The Week

The Week, 18 February 2022

With Parliament on half-term, it’s been a quiet week. The Ministry of Justice announced 4,000 new prison places (part of the Government’s existing commitment to increase capacity) and some prison refurb allocations; the Education Secretary published new guidance to protect political impartiality in schools; and the Home Secretary has announced a “wide-ranging”, independent review of the Border Force. Recess ‘red meat’.

The most interesting policy news this week was in Wales, where the Welsh Government announced that its Basic Income Pilot for care leavers will begin later this year, paying £1,600 a month for 24 months. Around 500 care leavers who turn 18 over the course of the 12-month pilot are expected to receive the payments. The Minister for Social Justice said: “Additional support at this age could provide a more solid foundation for care experienced young people to build their adult lives from. We want to assist these young people in finding financial independence and want to allow them to thrive not merely survive.”

We at Reform have been critical of the idea of a U(niversal)BI, but we welcome this highly targeted pilot. Why? Firstly, care leavers are one of the most vulnerable and disadvantaged groups, with high rates of homelessness, unemployment, and ill-health. Providing significant additional support to help avoid these outcomes is a good thing.

Secondly, the Welsh Government is pledging to accompany the financial support with “system re-engineering”. We don't yet know what that actually means, but we’re hoping it will include additional personalised support to better equip the BI recipients for adulthood (for example addressing barriers to good work such as low qualification and skill levels, which are common among care leavers). Which links to the third reason that we like the pilot: it’s temporary. That may simply be the result of it being a pilot, but it helps address two key criticisms of a UBI, affordability and disincentives to work. We’re excited to see the results.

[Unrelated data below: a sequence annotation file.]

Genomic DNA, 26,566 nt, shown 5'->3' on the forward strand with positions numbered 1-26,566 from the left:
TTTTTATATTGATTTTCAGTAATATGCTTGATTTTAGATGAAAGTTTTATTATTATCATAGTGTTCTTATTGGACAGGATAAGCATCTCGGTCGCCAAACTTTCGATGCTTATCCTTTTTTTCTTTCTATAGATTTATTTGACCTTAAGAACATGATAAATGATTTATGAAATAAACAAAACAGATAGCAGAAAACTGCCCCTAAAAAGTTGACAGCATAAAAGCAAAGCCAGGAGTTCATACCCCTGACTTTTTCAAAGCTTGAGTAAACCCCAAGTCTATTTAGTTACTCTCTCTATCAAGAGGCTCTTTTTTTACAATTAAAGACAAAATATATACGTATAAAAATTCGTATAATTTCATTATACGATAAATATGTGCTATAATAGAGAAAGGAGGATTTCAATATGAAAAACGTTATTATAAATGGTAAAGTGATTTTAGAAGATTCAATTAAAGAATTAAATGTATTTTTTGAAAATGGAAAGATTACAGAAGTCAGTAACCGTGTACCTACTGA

As we batten down the hatches, here are our recommended reads from the week:

First up, the Economist’s Bagehot column this week is on the “shrinkflation state”: “The logic of shrinkflation is that consumers are less likely to notice it than its alternative: higher prices. For years, the government has worked on the same principle. Taxpayers paid roughly the same, but state services withered.” Apart from taxes are about go up, it points out, and at best that might stem some of the shrinkage. But unless you’re a pensioner, you’ll be wondering what exactly you’re getting for the increased tax burden. As the author brilliantly puts it: “The British state will increasingly resemble a health-care system with nukes.”

Next up is this Pro Bono Economics blog on “the paradox of a labour market that is simultaneously tight and subdued.” A big rise in inactivity is the explanation, and more specifically — and worryingly — long-term sickness. “Long-term sickness now accounts for 26% of all inactivity — the largest single reason cited and heading back towards shares last recorded at the turn of the century.” And, as we have known for some time, depression and mental illness is the leading driver. This is precisely why the Government’s Way to Work scheme is the wrong answer.

Finally, this study looking at the causal impact of fast Internet on social capital is fascinating. It finds that “fast Internet substantially displaced several dimensions of social capital in the UK. After broadband take-up, civic and political engagement started to systematically decline with inhabitants’ proximity to the network node serving the area, i.e. with the speed of the Internet connection.” There was a “statistically significant and sizeable” impact on participation in such ‘bridging’ activities... food for ‘levelling up’ thought.